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Nutrition security vital

Dr Sushil K Sharma
Monday, January 29, 2018

THE Fijian parliamentary delegation to the 26th annual meeting of the Asia-Pacific Parliamentary Forum (APPF-26) January 18-21 raised the issue of the importance of nations to think beyond food security and sustainable agriculture.

A member-delegate requested the forum to go much deeper into the subject and consider the importance of nutrition security.

Speaking to the 350 delegates from the 27-member countries in Hanoi, Vietnam, Assistant Minister for Health and Medical Services Alexander O'Connor said leaders should not address food security and hunger through sustainable agriculture alone but they also needed to look at characteristics of "nutrition-sensitive agriculture".

"We need to produce and market more healthier foods," said Mr O'Connor, who was part of the 10-member Fiji delegation.

According to the Food and Agricultural Organization (FAO), nutrition-sensitive agriculture is an approach that seeks to maximise agriculture's contribution to nutrition.

Nutrition security means access by all people at all times to the adequate utilisation and absorption of nutrients in food, in order to be able to live a healthy and active life.

It is sad to note that despite this submission by the Fiji delegation, none of these points were evident, noted or in the final 14-point Hanoi Declaration, which was signed and agreed to by all the 27-member nations.

The communique was very general and abstract indeed and not assertive and focused enough to deliver tangible results.

Neither was the issue of widespread chemicals and pesticides use and its contamination of fruits, vegetable and soil in developing countries in the communique, ever raised. It is a pity that the delegates did not talk about the need to grow food without chemicals and pesticides.

Neither did they mention the effects of successive use of pesticides and chemicals; which contaminate our soils leaving behind toxic chemical residues, which are then absorbed by crops accumulating harmful chemical residual constituents.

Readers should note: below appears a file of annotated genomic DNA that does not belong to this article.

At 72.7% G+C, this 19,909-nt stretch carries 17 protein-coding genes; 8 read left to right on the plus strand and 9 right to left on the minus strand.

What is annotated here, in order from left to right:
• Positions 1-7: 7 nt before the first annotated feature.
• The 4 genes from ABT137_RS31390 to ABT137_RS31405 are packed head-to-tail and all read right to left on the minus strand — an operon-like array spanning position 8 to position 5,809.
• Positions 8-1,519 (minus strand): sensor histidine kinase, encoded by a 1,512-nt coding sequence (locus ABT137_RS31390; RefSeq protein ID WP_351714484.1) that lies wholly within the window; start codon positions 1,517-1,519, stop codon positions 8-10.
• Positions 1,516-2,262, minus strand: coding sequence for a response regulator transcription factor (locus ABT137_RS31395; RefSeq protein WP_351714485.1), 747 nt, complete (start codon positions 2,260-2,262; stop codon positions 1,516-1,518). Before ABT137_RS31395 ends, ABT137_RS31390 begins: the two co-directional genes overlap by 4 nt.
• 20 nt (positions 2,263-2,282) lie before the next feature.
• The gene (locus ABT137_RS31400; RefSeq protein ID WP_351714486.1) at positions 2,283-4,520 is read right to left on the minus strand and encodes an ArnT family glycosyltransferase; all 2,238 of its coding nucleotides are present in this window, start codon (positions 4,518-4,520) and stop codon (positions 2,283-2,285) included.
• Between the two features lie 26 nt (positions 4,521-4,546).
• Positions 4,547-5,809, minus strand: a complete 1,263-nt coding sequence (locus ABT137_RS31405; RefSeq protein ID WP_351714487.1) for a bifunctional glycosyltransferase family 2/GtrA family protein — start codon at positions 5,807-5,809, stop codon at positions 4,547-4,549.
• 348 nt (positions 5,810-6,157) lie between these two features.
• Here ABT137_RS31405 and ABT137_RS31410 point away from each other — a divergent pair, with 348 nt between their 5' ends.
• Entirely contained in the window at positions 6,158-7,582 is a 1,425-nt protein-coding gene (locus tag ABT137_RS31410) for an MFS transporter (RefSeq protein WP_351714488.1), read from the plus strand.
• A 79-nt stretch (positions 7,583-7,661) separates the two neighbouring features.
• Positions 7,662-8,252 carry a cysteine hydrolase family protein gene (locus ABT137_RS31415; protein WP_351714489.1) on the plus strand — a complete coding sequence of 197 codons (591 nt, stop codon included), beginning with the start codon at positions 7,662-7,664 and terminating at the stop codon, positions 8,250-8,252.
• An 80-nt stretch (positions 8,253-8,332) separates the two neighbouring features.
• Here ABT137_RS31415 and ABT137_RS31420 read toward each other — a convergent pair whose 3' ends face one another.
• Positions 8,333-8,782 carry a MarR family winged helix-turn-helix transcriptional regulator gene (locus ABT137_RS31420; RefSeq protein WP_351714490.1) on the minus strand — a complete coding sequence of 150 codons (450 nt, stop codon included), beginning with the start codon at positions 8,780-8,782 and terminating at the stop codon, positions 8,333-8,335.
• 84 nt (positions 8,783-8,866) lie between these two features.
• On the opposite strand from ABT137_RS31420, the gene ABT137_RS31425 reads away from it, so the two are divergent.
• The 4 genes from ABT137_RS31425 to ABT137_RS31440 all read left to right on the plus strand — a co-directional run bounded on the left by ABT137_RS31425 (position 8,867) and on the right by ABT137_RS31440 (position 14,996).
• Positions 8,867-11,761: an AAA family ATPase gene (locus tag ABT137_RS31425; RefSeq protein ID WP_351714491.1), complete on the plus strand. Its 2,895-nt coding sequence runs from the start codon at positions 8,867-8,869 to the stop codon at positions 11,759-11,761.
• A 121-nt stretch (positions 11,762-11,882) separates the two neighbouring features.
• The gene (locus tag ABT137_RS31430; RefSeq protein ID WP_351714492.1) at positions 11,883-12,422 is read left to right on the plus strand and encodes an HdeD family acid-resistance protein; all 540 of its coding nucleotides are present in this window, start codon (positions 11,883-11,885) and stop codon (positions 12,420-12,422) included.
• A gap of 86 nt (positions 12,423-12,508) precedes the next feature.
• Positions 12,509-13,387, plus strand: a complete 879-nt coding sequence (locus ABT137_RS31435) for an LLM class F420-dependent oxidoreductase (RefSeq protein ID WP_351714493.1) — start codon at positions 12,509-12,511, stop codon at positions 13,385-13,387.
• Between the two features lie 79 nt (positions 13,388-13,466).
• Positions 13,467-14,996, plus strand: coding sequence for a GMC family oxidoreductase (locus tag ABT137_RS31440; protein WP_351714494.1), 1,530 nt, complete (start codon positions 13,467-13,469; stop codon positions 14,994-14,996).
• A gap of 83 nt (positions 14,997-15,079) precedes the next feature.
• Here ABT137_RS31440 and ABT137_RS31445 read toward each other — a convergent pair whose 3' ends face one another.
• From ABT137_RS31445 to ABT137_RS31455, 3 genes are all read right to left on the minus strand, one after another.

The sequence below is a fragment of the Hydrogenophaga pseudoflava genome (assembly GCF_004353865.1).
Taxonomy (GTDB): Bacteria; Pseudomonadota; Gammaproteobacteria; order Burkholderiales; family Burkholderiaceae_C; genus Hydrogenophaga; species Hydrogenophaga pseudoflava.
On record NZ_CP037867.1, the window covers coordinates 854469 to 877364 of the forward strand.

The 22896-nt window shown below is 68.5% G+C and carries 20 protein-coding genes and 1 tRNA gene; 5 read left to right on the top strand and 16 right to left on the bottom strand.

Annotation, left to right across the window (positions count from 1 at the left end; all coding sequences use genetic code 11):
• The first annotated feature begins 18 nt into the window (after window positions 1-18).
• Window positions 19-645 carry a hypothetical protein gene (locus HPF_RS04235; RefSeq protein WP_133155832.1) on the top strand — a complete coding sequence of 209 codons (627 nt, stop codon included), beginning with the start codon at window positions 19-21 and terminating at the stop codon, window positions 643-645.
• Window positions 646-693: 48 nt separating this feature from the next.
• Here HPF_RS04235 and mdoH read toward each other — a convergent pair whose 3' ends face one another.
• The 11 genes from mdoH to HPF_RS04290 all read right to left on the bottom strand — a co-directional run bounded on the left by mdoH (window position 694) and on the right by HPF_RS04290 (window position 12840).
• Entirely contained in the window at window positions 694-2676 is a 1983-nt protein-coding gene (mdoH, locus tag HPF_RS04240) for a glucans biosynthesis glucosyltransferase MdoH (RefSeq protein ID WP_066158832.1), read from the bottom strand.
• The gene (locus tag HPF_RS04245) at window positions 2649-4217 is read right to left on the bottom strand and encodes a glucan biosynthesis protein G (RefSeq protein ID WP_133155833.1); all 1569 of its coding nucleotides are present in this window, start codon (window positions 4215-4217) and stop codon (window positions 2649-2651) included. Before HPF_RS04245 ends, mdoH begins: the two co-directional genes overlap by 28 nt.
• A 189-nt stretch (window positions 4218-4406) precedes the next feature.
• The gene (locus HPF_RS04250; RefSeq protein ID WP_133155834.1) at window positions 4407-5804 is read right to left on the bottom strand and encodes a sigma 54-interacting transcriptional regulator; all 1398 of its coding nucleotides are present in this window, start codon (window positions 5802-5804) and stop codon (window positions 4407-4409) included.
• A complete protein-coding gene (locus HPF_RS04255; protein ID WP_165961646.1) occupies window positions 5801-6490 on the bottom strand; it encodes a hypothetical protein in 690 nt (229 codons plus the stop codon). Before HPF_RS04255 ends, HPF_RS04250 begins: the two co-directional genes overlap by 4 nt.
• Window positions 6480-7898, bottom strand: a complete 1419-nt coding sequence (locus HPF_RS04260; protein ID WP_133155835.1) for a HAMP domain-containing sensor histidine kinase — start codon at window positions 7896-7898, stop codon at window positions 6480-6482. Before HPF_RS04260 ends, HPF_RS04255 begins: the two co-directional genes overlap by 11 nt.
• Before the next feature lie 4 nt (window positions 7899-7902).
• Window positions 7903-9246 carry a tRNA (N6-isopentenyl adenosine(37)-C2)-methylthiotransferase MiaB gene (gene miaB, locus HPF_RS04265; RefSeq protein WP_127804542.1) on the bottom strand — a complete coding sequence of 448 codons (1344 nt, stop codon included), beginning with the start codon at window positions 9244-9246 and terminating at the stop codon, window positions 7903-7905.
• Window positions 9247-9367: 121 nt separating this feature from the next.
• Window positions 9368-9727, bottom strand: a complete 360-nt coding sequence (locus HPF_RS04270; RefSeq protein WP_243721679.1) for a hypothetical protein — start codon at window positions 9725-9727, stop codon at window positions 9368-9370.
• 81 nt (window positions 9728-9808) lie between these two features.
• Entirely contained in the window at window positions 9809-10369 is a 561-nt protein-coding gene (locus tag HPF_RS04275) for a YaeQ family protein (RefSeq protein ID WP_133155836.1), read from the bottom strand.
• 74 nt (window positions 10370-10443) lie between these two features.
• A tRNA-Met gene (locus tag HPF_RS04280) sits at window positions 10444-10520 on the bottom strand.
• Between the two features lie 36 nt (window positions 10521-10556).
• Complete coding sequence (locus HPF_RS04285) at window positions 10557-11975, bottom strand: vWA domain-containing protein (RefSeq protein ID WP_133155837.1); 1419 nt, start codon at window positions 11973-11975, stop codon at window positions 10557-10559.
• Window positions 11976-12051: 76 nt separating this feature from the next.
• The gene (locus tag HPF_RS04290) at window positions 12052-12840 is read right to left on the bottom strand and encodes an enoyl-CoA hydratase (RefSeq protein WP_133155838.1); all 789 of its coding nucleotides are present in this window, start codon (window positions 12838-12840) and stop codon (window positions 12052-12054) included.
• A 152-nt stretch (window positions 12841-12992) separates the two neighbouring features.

The effect on human health becomes worse as farmers do not follow instructions for pesticide use particularly its "withholding period" neither do many of them follow crop rotation, leaving land fallow to allow for the dissipation of chemical residues.

Some of the increase in the overall "cancer" cases among our Fijian population, and the death of 5 per cent (5 in 100) of the population to the disease annually may also be related to the consumption of fruits and vegetables treated with these toxic chemicals and pesticides.

These issues ought to be at the forefront of discussions, allowing for some tangible benefits for humanity. There needs to be traction in the talks and some conclusive workable resolutions, which can be checked against some timeline in future, bearing concrete results.

Talk-fests by delegates living in luxury in hotels, living like tourists and pampered at the taxpayers expenses, with hardly any final workable solutions, will never advance the many shortcomings and agendas for humanity.

At least our Fijian delegate, Mr O'Connor, contributed and mentioned the need for "healthier foods".

I wish he had gone further and talked about chemical and pesticide-free nutrition sensitive agriculture, making this his platform for discussions.

This to the extent that something tangible was written in the final communique, as part of combating the outbreak of widespread cancer in our community.

Delegates, 350 in all, should not only "talk" but also ensure that they are able to achieve some "hard-wired" provisions for tangible benefits, measurable in a quantitative manner via some compliance mechanism in a real timeline basis.

Most of the United Nation umbrella organisations, in my opinion, are very good at making "the mother of all" visionary statements, with masses of reports and statements, which later sit either in the UN or many other nations' office shelves collecting dust.

In this way, humanity will not get anywhere. It is time for action and less "talk-fests" like these where one hardly finds any specialists, experts or scientists, except politicians and parliamentary administrative staff members with very basic knowledge.